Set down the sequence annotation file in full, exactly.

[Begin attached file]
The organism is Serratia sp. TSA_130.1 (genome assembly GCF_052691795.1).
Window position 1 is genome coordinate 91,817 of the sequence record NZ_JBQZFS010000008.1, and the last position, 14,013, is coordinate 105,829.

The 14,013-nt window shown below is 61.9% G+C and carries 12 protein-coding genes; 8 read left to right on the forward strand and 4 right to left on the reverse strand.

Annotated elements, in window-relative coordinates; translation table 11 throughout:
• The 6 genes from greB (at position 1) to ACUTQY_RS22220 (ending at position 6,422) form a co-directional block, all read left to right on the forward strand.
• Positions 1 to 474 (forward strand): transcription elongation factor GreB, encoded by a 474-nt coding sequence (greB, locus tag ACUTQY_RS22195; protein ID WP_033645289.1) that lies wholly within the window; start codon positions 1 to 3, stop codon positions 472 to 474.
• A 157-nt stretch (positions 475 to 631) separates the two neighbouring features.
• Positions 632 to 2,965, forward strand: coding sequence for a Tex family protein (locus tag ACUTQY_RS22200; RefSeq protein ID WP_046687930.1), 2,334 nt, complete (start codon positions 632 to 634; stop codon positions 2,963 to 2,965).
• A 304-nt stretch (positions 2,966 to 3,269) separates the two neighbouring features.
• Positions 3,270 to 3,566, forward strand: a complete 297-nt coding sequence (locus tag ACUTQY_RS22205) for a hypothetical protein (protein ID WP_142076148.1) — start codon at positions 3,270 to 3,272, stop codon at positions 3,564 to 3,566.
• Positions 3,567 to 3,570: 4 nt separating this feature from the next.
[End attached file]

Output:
The organism is Serratia sp. TSA_130.1 (genome assembly GCF_052691795.1).
Window position 1 is genome coordinate 91,817 of the sequence record NZ_JBQZFS010000008.1, and the last position, 14,013, is coordinate 105,829.

The 14,013-nt window shown below is 61.9% G+C and carries 12 protein-coding genes; 8 read left to right on the forward strand and 4 right to left on the reverse strand.

Annotated elements, in window-relative coordinates; translation table 11 throughout:
• The 6 genes from greB (at position 1) to ACUTQY_RS22220 (ending at position 6,422) form a co-directional block, all read left to right on the forward strand.
• Positions 1 to 474 (forward strand): transcription elongation factor GreB, encoded by a 474-nt coding sequence (greB, locus tag ACUTQY_RS22195; protein ID WP_033645289.1) that lies wholly within the window; start codon positions 1 to 3, stop codon positions 472 to 474.
• A 157-nt stretch (positions 475 to 631) separates the two neighbouring features.
• Positions 632 to 2,965, forward strand: coding sequence for a Tex family protein (locus tag ACUTQY_RS22200; RefSeq protein ID WP_046687930.1), 2,334 nt, complete (start codon positions 632 to 634; stop codon positions 2,963 to 2,965).
• A 304-nt stretch (positions 2,966 to 3,269) separates the two neighbouring features.
• Positions 3,270 to 3,566, forward strand: a complete 297-nt coding sequence (locus tag ACUTQY_RS22205) for a hypothetical protein (protein ID WP_142076148.1) — start codon at positions 3,270 to 3,272, stop codon at positions 3,564 to 3,566.
• Positions 3,567 to 3,570: 4 nt separating this feature from the next.